I was listening to NPR in the car while driving the kids to school (part of my contribution to their culture, don’t say I am not a good parent) and there was a discussion about Charter Schools versus Public Schools.
I just happen to hear an interview with Andrew Rotherham, an educational analyst, talking about why Charter Schools were superior to Public Schools in their delivery. He said something that was very, very interesting — and it got me thinking. He said, and I am quoting him,
The best schools — whether they’re charter schools, public schools or private schools — are intentional about everything they do, says educational analyst Andrew Rotherham.
“They are intentional about who is in the building, who is teaching, how they use data, what’s happening for students, the support for students, the curriculum, how progress is assessed,” he says. “Everything is intentional and nothing is left to chance.”
I was awestruck for second.
That was a pretty darn good point. It was not that the schools were different: they both did the same (educated children), and using the same core processes, materials, and guidelines. What set Charter Schools apart was their approach to the student. They didn’t just assumed the student will be there no matter what (Charter Schools recruit students to register, they don’t just “get them” by zoning like public schools do); they knew they had to deliver above their “competition” to get the students to come.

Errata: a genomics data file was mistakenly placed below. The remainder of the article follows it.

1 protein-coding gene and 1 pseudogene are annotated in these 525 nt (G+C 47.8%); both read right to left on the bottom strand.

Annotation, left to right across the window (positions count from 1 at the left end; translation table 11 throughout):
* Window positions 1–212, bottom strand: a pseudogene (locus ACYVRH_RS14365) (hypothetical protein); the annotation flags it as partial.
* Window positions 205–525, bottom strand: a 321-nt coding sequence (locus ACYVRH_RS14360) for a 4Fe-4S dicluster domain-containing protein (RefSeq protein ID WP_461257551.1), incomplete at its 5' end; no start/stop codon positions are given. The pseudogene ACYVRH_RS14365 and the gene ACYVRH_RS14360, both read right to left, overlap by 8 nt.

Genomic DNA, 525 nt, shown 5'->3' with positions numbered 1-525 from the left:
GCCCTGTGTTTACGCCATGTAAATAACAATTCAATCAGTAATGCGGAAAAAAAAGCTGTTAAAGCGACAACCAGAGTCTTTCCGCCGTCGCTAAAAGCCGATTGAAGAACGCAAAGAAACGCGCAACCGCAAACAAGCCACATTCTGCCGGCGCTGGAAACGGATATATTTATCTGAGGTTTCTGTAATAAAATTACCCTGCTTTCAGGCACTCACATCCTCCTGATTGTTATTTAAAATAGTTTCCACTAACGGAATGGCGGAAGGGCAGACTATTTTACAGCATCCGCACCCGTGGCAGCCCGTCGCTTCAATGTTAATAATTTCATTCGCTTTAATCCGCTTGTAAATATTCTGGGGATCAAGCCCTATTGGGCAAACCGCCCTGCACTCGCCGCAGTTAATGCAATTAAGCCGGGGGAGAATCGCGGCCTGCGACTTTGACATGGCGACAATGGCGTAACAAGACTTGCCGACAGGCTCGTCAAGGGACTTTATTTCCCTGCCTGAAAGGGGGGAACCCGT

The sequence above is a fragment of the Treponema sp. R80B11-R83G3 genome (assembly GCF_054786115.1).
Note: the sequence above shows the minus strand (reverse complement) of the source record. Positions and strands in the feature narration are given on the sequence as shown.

Being intentional, making sure that everything that was there had to be there to deliver a superb experience, was part of their relationship strategy.
I want to close with another quote (you can read the short article here for context)
But I think more than anything else that I’d like to see replicated is that ethos of possibility and thinking differently about what’s possible for kids who have been failed by public schools for a very long time
Wouldn’t it be very, very interesting, to see “intentionality” applied to Customer Service?